Celts (Lat. Celta; Gr.Celts 040093 ), a people of the Aryan or Indo-European family, who in prehistoric times, and probably before the migration of any other Aryan tribes, passed over from Asia into Europe. Subsequent migrations drove them gradually further and further to the westward; and after overspreading many regions in their passage (for evidences of their residence are found in most of the European countries), they appear at the very beginning of the historic period to have so entirely passed away from the eastern portion of the continent, and to have so firmly settled in the regions afterward called Transalpine Gaul and the British isles, that ancient historians believed them to be an autochthonous race, the natives and original possessors of those lands. This theory was strengthened by the fact that the tide of their progress now began to return upon itself; the earliest records showing that even at a remote period they sent out armies and emigrants toward the east, in a direction exactly opposite to the first current of their migration.

As early probably as the 5th century B. C. Celts had subdued that part of northern Italy afterward called from their later name Gallia (Cisalpina), and had become firmly settled in the country; they had planted vigorous colonies (Vindeli-cians, etc.) in southern Germany, near the E. bank of the Rhine; and from these in turn they penetrated, chiefly under the names of Rhoati, Boii, Norici, and Carui, into the western regions of modern Austria. Nearly all the territory now included in Switzerland seems also to have been held by them. Celtic tribes, too, had crossed the Pyrenees into Spain, and settled in the country; and from them and the Iberians, the older residents of the peninsula, sprung the mixed race of the Celtiberi, forming a famous nation in the centuries which followed. - The Spanish branch of the Celts was the first to find mention under the name of the race in authentic written records; and Herodotus only noticed this tribe briefly, as living "beyond the Pillars of Hercules, and bordering on the Cynesians, who dwell at the extreme west of Europe." (Book ii., 33.) But soon after his time the great body of the Celtic race began to fill a prominent place in general history.

About 390 B. C, according to what is little more than a historical tradition, vast hordes of Celts, under their leader Brennus (a word probably equivalent merely to general or king), poured into Italy and sacked Rome, from which they were driven by Camillus. About the same period others appeared along the lower Danube, and succeeded in the establishment of an enduring power there. From this colony many formidable armies went out to carry devastation through Thrace, Macedonia, and Greece. In 280 B. C. one of these, under another Brennus, poured its overwhelming numbers into the kingdom of Ptolemy Ceraunus, defeated and killed that monarch, overran Thessaly, entered central Greece at Thermopylas, and reached Delphi with the intention of destroying it, when they were at last successfully opposed and driven back. They founded at the same time a kingdom in Thrace, which remained for many years a formidable power, but was finally destroyed by the Thracians around it. - From the same branch of the Celts which sent out these armies (a branch often called the Illyrian Celts from the district, Illyricum, in which their place of settlement was subsequently included) sprung also another offshoot.

This consisted of an army which, about the time of the expedition of the second Brennus, crossed the Hellespont into Asia Minor, and appears to have overrun much of the peninsula, until at last the invaders were compelled to confine themselves to the region called after them Galatia. This was successfully held by them, and they established there one of the most enduring of their kingdoms, in which they long preserved many peculiarities of the race. - In the earliest writings the Celts had been calledCelts 040094 (Celtael); but as they became better known to the Greeks and Romans, the names Galii and Ga-lataaCelts 040095 were more commonly applied to them, these being probably nothing more than corrupted forms of the original word. The names were for a long time used indiscriminately of all the race; but gradually their application was limited - Galli (Gauls) signifying those who lived in Europe; Galatre (Galatians), those who settled in Asia Minor; while the name Celtaa gradually disappeared. The looseness with which ancient writers use the word Galli, employing it now to denote a Teutonic, now a Celtic people, and generally understanding it to mean any northern barbarians, whoever they were, is perhaps the greatest cause of our inability to trace with exactness the gradual decline of the Celts before the advance of other races. Their career after the various wanderings and settlements we have noticed becomes inextricably involved with that of other peoples; and all that can be affirmed with certainty concerning them is the fact that they were gradually absorbed into the Roman, Germanic, and mixed races that overran Europe during the centuries which followed the beginning of the period of authentic history.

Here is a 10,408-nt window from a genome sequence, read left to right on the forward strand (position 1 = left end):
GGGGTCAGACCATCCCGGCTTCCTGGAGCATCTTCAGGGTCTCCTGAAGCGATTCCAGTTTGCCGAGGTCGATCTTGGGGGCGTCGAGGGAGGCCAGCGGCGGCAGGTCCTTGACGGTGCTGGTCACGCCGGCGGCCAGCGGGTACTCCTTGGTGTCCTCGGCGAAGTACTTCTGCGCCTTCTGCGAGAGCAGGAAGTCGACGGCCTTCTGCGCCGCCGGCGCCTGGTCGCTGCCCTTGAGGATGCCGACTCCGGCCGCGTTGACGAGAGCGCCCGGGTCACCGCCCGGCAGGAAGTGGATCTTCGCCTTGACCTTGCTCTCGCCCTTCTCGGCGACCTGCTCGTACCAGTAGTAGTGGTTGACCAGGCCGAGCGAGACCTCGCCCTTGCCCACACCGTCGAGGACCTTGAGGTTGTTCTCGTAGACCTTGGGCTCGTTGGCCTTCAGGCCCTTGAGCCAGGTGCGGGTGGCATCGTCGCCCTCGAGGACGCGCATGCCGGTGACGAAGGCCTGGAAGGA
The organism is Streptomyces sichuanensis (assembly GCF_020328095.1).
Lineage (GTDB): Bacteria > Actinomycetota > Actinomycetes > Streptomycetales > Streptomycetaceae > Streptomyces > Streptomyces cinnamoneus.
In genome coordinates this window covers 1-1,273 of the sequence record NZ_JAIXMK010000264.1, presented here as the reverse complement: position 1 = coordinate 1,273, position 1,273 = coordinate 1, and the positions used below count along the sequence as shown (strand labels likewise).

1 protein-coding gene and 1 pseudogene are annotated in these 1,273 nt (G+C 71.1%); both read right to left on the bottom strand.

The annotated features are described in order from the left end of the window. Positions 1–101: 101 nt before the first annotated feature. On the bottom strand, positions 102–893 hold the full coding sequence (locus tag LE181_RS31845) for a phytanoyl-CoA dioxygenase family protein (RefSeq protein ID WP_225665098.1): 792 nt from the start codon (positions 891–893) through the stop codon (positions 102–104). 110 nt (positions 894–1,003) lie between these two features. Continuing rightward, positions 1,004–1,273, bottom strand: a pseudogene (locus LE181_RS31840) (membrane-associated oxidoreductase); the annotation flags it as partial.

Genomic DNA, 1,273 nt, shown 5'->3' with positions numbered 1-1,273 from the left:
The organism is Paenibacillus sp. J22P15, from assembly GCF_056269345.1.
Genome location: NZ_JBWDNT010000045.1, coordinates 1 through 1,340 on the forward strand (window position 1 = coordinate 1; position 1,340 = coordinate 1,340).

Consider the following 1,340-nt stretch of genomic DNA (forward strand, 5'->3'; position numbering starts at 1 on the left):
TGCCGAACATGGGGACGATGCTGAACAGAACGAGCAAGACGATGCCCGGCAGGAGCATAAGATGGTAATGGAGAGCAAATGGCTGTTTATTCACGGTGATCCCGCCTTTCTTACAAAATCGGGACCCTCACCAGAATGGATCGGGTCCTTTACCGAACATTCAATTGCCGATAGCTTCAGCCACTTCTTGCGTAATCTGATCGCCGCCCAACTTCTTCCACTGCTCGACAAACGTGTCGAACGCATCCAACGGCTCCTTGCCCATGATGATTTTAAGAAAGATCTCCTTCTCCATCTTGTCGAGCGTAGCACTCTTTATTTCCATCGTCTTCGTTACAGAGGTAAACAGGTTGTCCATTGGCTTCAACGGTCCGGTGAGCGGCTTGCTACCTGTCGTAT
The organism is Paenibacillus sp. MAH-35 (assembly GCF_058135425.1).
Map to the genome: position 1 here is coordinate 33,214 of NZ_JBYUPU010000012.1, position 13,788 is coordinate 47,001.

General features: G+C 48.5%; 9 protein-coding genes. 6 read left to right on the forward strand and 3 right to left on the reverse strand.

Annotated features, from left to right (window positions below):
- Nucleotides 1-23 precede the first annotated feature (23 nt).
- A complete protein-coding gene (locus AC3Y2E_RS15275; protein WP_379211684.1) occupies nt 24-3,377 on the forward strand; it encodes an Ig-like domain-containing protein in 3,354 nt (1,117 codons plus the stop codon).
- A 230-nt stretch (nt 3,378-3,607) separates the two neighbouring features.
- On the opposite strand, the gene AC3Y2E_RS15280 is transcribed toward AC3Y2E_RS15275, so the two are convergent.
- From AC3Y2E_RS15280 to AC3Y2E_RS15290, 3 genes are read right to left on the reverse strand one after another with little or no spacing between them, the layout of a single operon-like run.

In this way they became merely an element in the formation of the nations now populating the European continent, and as a distinct power entirely disappeared from all the region they once had occupied. But although they no longer form an independent nation or people, there remain in the British isles, and in a district of Brittanv in France, descendants of the race who retain many of its prominent characteristics, and who continue to make use of different dialects of the ancient Celtic languages. In Wales, Ireland, and the Scottish highlands are found the most marked and distinct types of these; while but a short time has passed since the dying out of a branch of the Celtic race in Cornwall. (See BelgAE, Celtiberians, Cimbri, Cimmerii, and Gaul.)